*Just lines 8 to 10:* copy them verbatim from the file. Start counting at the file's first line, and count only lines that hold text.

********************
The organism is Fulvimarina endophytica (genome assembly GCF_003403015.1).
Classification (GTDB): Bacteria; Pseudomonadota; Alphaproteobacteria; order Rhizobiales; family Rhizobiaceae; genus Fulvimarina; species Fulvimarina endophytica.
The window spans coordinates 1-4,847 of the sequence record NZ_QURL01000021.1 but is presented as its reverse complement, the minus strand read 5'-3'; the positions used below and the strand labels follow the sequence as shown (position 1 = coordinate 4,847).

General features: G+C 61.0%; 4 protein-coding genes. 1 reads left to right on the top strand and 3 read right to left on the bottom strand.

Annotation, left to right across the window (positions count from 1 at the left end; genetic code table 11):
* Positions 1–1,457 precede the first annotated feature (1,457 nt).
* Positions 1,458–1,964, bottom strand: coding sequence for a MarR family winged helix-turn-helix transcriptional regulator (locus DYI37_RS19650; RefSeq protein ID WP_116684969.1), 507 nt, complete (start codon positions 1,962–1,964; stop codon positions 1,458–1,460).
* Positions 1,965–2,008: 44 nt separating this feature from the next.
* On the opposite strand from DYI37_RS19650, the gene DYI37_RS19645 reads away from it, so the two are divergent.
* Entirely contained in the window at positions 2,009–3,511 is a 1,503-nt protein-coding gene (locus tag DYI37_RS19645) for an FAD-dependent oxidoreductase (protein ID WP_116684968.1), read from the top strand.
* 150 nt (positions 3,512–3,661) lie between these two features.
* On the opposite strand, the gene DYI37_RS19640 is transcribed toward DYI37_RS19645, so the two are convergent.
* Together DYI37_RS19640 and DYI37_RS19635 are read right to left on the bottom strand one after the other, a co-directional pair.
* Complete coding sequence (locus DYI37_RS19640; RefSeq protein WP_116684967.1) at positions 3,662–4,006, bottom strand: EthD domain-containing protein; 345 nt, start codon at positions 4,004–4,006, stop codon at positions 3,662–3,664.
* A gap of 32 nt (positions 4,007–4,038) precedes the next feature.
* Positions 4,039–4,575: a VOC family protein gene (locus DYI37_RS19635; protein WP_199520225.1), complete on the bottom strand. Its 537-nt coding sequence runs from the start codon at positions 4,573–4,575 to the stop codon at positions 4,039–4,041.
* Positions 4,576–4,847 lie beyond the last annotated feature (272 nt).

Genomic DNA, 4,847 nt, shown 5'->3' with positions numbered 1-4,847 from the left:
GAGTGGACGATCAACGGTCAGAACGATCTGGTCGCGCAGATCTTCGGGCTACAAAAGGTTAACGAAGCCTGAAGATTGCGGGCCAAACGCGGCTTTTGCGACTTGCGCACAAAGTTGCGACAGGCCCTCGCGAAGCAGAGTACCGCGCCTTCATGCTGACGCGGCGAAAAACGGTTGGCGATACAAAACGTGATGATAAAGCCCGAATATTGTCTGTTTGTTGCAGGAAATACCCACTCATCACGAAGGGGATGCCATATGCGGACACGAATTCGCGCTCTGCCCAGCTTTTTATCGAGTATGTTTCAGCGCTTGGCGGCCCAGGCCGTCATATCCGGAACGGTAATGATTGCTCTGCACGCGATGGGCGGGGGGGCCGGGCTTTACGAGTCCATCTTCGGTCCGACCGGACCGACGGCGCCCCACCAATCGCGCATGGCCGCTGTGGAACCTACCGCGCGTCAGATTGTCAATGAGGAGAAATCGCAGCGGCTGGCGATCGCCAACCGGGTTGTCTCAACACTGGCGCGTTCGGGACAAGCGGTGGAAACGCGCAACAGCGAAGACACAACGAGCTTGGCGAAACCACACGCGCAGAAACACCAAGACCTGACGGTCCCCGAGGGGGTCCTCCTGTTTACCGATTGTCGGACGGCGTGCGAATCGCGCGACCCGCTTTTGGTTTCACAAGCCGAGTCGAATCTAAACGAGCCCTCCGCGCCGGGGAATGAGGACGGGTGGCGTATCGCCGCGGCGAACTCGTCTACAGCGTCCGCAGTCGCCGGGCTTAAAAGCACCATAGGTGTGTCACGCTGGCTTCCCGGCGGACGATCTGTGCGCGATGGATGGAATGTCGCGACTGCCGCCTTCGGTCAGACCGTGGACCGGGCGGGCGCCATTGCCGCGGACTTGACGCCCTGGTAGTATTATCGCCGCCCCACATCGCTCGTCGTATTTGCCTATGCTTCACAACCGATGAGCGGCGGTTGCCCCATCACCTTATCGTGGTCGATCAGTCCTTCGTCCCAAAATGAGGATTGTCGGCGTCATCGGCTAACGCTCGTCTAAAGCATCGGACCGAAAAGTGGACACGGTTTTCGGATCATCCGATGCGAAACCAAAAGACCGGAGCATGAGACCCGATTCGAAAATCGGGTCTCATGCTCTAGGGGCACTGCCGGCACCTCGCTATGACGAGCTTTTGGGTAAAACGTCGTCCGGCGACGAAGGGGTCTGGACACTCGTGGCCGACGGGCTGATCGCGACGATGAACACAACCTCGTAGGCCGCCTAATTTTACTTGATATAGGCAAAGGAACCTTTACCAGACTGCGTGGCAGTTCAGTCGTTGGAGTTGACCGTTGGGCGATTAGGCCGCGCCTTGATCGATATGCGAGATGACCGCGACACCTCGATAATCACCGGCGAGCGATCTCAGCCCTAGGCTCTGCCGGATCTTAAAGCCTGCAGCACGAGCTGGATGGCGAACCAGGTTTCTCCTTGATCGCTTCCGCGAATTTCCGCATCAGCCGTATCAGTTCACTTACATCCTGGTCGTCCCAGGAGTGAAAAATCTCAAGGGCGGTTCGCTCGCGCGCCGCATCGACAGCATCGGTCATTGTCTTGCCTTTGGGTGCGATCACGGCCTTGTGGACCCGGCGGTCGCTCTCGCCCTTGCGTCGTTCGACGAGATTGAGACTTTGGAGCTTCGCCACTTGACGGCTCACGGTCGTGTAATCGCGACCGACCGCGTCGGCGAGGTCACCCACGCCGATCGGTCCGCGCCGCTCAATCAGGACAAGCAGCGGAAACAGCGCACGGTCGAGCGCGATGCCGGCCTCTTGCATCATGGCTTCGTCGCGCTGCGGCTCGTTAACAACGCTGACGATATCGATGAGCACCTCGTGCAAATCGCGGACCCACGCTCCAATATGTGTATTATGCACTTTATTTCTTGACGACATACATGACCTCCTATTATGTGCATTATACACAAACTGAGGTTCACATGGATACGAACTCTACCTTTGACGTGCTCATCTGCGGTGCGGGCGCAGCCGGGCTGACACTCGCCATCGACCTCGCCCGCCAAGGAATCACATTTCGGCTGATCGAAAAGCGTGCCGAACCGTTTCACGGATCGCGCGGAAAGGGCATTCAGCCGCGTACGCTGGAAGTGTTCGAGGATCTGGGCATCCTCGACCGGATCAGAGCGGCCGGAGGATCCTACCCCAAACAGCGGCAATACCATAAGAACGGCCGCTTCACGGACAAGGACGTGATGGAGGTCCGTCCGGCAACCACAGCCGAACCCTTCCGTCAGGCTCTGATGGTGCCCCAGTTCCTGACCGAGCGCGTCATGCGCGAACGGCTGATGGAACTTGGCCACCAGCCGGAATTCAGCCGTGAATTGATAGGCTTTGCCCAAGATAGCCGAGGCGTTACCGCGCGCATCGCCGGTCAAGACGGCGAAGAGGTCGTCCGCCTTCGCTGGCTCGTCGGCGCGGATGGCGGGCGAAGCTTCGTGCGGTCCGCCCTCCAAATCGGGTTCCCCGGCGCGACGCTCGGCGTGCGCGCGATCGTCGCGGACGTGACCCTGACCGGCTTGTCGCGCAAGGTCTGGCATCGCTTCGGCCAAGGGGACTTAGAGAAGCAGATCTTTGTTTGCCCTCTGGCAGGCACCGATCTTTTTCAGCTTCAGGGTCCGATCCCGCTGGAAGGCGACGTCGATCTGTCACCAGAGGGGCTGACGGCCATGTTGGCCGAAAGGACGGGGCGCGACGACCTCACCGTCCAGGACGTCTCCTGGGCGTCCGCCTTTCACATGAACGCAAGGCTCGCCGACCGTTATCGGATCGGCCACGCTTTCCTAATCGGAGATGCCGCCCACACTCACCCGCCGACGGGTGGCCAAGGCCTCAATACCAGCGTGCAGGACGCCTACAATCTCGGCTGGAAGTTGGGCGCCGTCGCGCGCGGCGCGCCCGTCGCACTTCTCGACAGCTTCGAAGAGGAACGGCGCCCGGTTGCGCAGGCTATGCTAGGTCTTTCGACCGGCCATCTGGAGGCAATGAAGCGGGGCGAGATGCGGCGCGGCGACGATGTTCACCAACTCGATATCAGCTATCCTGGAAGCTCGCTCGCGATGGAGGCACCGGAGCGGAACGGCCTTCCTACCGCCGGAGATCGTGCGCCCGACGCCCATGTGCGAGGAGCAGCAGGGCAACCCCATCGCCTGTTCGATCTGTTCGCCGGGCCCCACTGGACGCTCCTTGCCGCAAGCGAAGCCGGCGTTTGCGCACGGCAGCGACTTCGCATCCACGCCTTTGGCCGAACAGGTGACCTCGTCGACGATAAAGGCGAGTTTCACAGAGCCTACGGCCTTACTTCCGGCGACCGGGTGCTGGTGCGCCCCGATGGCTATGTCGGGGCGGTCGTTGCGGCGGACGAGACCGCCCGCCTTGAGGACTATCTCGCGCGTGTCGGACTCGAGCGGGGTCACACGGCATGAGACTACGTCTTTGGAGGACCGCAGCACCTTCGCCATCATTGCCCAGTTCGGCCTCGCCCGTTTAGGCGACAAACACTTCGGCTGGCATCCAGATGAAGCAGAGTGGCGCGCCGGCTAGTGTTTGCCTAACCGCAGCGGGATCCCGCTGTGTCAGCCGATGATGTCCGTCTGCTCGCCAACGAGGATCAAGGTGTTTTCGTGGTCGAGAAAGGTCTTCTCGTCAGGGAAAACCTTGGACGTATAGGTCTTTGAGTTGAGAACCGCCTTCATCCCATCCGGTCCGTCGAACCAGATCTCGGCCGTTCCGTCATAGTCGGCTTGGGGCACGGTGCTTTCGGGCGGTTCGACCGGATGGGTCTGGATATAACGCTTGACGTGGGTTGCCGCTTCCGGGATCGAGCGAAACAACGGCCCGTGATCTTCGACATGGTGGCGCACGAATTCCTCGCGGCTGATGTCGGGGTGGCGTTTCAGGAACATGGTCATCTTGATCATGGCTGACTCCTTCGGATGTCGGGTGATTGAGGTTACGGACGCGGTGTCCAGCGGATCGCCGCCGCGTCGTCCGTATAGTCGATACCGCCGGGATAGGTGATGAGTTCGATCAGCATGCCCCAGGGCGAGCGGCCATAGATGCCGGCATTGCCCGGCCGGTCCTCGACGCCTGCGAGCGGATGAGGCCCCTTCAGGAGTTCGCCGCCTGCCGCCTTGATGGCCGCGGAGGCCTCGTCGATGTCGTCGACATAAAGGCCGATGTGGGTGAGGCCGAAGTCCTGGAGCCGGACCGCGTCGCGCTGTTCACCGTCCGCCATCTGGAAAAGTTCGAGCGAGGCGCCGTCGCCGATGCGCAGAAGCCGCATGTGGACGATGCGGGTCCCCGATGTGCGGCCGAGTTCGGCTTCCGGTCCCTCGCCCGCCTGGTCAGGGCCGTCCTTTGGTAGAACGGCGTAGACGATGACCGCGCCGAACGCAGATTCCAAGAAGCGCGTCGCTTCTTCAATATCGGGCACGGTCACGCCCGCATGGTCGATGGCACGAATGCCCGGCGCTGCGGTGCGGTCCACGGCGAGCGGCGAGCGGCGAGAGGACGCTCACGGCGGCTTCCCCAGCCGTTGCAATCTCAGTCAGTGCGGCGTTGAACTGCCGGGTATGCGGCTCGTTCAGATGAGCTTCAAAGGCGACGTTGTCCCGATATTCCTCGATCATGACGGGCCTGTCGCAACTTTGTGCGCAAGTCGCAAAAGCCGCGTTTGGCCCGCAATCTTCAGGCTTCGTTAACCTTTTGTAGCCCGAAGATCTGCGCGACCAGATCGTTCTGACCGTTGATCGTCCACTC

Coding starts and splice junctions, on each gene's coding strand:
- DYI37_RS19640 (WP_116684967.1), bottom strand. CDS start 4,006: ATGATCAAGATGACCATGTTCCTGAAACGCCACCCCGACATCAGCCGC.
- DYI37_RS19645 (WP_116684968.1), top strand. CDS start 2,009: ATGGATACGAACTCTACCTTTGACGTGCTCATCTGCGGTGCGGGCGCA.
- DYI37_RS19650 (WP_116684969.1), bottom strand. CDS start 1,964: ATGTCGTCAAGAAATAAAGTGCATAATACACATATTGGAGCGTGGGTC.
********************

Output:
* Positions 1,965–2,008: 44 nt separating this feature from the next.
* On the opposite strand from DYI37_RS19650, the gene DYI37_RS19645 reads away from it, so the two are divergent.
* Entirely contained in the window at positions 2,009–3,511 is a 1,503-nt protein-coding gene (locus tag DYI37_RS19645) for an FAD-dependent oxidoreductase (protein ID WP_116684968.1), read from the top strand.